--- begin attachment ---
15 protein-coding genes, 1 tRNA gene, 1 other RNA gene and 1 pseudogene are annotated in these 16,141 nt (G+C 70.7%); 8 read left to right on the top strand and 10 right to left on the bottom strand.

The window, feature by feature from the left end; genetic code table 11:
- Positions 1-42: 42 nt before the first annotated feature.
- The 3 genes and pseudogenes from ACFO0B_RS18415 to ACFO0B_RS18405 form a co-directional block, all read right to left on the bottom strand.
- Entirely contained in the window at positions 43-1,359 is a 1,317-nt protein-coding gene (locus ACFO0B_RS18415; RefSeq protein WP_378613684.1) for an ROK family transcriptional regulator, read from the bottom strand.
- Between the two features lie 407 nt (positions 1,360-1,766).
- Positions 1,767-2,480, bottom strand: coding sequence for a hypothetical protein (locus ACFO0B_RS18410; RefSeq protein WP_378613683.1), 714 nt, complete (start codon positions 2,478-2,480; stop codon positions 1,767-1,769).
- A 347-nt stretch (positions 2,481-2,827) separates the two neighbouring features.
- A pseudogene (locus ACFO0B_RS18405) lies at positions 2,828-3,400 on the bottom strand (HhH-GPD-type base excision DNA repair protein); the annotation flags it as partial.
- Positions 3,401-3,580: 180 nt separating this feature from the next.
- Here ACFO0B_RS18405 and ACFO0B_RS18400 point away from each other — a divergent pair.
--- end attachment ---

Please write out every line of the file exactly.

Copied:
15 protein-coding genes, 1 tRNA gene, 1 other RNA gene and 1 pseudogene are annotated in these 16,141 nt (G+C 70.7%); 8 read left to right on the top strand and 10 right to left on the bottom strand.

The window, feature by feature from the left end; genetic code table 11:
- Positions 1-42: 42 nt before the first annotated feature.
- The 3 genes and pseudogenes from ACFO0B_RS18415 to ACFO0B_RS18405 form a co-directional block, all read right to left on the bottom strand.
- Entirely contained in the window at positions 43-1,359 is a 1,317-nt protein-coding gene (locus ACFO0B_RS18415; RefSeq protein WP_378613684.1) for an ROK family transcriptional regulator, read from the bottom strand.
- Between the two features lie 407 nt (positions 1,360-1,766).
- Positions 1,767-2,480, bottom strand: coding sequence for a hypothetical protein (locus ACFO0B_RS18410; RefSeq protein WP_378613683.1), 714 nt, complete (start codon positions 2,478-2,480; stop codon positions 1,767-1,769).
- A 347-nt stretch (positions 2,481-2,827) separates the two neighbouring features.
- A pseudogene (locus ACFO0B_RS18405) lies at positions 2,828-3,400 on the bottom strand (HhH-GPD-type base excision DNA repair protein); the annotation flags it as partial.
- Positions 3,401-3,580: 180 nt separating this feature from the next.
- Here ACFO0B_RS18405 and ACFO0B_RS18400 point away from each other — a divergent pair.